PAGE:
Define bugbounty scopes for Burp Suite and OWASP ZAP in the simplest way possible. I mean really, it doesn't get much simpler than this.
It’s been roughly one month since rescope first got introduced and the feedback so far has been nothing but positive. Given that I was so new to twitter and everything, I didn’t know what to expect. Heck, with less than 20 followers at the time, I was surprised that anyone even saw the tweet, let alone click it. I dunno what happened, but somehow it gained some traction and before I knew, it was featured on pentester.
Four ways you can abuse CORS when origins are not validated properly.
In this post we will look at what happens when CORS Origin is not validated correctly and explore some ways this can be abused to exfiltrate data. My initial idea with this was to cover the MITM part (improper scheme validation) in greater detail, but I figured why not include the others as well. I won’t go into the cause of the problem, but rather focus on the symptoms and try to provide some clear examples of how this can be approached from an attackers’ POV.
Introducing rescope. A tool that parses your scope definitions to Burp/ZAP compatible formats for import. Useful for bug hunters and those working with large scopes.
rescope is a tool I wrote (in Go) that lets you quickly define scopes in Burp/ZAP- mainly intended for “bug hunters”, and pentesters who deal with larger scopes.
Update As for rescope v1.0 it is now possible to parse scopes straight from any major “bug-bounty-as-a-service” program. See Github and Blog post for details.
Simply give it a file (scope) containing target identifiers and rescope parses this to regex & spits out a file that can be imported to either Burp or ZAP directly.
For educational purposes only
There may be times when you want to exploit MS17-010 (EternalBlue) without having to rely on using Metasploit. Perhaps you want to run it from a ‘Command & Control’ system without msf installed, run a quick demo or execute on the go. Unlike “zzz_exploit”, this method does not require access to a named pipe, nor does it require any credentials. The downside, however, is an increased risk of crashing the target.
Escalating privileges when user is part of Docker group
I don’t think Docker needs an introduction at this point, but in case you are unfamiliar with it; it is a way of isolating software packages by virtualizing them on an OS-level which runs in “containers.” It works in a similar way to traditional virtual machines, but with much less overhead as the kernel is shared between multiple containers.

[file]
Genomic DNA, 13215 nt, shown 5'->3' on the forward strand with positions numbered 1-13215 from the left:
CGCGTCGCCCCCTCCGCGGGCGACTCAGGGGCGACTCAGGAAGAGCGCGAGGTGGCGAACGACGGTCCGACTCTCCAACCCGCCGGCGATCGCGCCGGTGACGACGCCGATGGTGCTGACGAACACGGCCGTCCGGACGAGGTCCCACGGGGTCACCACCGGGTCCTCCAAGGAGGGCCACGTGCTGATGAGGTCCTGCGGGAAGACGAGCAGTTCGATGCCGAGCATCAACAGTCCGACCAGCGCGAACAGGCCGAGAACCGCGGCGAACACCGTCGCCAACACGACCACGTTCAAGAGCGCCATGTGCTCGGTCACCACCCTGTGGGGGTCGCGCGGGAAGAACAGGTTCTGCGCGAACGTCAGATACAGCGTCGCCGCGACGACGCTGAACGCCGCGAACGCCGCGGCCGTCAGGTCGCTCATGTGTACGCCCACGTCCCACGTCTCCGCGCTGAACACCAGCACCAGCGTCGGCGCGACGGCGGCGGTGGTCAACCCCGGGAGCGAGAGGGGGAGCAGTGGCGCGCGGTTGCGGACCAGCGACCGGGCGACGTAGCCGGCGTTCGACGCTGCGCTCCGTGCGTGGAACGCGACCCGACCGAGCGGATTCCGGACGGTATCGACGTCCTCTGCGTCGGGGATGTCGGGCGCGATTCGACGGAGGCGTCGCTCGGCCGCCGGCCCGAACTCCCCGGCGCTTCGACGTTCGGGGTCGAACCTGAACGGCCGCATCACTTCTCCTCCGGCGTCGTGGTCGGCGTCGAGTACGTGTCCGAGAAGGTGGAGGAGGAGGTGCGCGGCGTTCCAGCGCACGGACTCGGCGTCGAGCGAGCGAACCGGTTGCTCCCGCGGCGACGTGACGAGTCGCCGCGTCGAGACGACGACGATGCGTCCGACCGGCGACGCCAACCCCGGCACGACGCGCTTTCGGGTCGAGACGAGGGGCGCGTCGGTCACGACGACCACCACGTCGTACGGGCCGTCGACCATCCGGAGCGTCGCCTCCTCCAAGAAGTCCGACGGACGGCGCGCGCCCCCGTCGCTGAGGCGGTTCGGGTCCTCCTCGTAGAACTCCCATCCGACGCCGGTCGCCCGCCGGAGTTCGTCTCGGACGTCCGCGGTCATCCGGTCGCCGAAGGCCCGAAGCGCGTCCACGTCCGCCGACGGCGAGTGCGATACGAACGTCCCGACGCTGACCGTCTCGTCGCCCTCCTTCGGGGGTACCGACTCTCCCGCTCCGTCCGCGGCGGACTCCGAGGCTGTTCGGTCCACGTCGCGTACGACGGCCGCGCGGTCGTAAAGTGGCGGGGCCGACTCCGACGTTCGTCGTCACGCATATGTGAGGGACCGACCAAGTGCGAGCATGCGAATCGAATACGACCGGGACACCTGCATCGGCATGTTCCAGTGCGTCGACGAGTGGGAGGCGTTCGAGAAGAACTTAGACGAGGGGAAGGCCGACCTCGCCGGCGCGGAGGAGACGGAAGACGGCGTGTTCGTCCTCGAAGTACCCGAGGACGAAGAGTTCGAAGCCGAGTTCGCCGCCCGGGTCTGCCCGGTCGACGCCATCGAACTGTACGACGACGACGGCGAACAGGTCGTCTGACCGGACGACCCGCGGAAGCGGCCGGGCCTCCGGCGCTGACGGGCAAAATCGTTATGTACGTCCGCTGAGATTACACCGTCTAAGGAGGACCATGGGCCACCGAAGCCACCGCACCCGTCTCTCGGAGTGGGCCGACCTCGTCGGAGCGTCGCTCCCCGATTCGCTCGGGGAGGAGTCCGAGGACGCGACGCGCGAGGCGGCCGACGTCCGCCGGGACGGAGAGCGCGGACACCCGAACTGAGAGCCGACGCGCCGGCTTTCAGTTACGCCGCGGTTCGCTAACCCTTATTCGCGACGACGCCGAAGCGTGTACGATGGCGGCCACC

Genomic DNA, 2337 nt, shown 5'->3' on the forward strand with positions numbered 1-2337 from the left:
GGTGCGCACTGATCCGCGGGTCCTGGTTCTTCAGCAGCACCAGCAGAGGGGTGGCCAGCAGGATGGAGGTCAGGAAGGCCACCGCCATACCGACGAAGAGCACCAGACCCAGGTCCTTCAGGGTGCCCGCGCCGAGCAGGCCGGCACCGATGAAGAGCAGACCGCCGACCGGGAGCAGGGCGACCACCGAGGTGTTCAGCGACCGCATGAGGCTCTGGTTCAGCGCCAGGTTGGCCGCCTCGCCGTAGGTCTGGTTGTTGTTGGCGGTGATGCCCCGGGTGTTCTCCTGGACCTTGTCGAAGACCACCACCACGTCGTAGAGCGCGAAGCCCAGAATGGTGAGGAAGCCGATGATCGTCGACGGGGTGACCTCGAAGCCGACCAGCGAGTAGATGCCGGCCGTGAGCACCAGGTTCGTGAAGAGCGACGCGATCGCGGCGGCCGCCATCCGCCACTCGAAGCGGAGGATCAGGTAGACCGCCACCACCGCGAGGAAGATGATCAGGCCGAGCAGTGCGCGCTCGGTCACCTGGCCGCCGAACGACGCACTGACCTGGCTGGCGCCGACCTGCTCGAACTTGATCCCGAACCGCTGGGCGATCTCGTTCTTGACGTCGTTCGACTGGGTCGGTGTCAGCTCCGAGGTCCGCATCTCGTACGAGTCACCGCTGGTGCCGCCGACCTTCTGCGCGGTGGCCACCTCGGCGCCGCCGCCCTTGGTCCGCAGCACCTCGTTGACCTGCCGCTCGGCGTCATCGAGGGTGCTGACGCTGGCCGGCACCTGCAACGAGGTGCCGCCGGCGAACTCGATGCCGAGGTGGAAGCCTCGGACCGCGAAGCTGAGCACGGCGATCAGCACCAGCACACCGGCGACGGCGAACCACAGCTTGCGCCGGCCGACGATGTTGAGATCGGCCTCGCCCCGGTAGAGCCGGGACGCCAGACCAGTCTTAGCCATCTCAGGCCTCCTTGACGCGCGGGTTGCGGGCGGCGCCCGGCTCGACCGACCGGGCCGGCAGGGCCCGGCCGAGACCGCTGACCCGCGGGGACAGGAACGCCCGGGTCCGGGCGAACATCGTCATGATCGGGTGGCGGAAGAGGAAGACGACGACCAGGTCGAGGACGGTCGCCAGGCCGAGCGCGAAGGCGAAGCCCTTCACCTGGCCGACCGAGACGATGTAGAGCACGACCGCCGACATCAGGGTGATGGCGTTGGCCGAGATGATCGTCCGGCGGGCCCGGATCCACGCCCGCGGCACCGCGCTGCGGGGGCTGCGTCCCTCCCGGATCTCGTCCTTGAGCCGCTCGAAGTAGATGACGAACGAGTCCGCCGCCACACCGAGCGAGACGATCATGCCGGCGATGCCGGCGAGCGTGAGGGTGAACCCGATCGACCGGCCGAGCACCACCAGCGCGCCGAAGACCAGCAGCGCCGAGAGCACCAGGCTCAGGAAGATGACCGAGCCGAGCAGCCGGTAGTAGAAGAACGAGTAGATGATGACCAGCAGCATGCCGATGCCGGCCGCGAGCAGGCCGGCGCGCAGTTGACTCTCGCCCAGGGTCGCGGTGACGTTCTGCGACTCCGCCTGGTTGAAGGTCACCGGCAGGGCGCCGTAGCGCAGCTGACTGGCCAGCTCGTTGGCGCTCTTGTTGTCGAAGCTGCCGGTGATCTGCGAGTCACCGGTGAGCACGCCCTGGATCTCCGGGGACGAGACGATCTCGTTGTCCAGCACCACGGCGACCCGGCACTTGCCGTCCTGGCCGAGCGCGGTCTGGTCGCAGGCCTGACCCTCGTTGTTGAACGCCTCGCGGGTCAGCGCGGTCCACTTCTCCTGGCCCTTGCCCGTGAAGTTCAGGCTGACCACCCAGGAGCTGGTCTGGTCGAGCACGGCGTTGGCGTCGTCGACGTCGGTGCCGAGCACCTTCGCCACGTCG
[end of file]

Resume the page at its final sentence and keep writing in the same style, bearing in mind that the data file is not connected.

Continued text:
The problem arises when the docker group is assigned to the host user.
The pickle module is not secure against erroneous or maliciously constructed data.
Pickle is a serialization/deserialization module found within the standard Python library. For those unfamiliar with serialization and deserialization; it is a way of converting objects and data structures to files or databases so that they can be reconstructed later (possibly in a different environment). This process is called serialization and deserialization, but in Python, it is called pickling and unpickling. One big caveat to pickle however, is that it does not perform any “security checking” on the data that is being unpickled, meaning that an attacker having access to the endpoint can potentially gain remote code execution by serving malicious input.
Escalating privileges when pip is part of sudo group
If you happen to have a user shell on a system and you see that user has sudo rights to pip install, then escalation becomes super easy.
alice@jada:~$ sudo -l [sudo] password for alice: Matching Defaults entries for alice on jada: env_reset, mail_badpass, secure_path=/usr/local/sbin\:/usr/local/bin\:/usr/sbin\:/usr/bin\:/sbin\:/bin\:/snap/bin User alice may run the following commands on jada: (root) /usr/bin/pip install * In that case, what you can do is create a malicious setup.py on target system: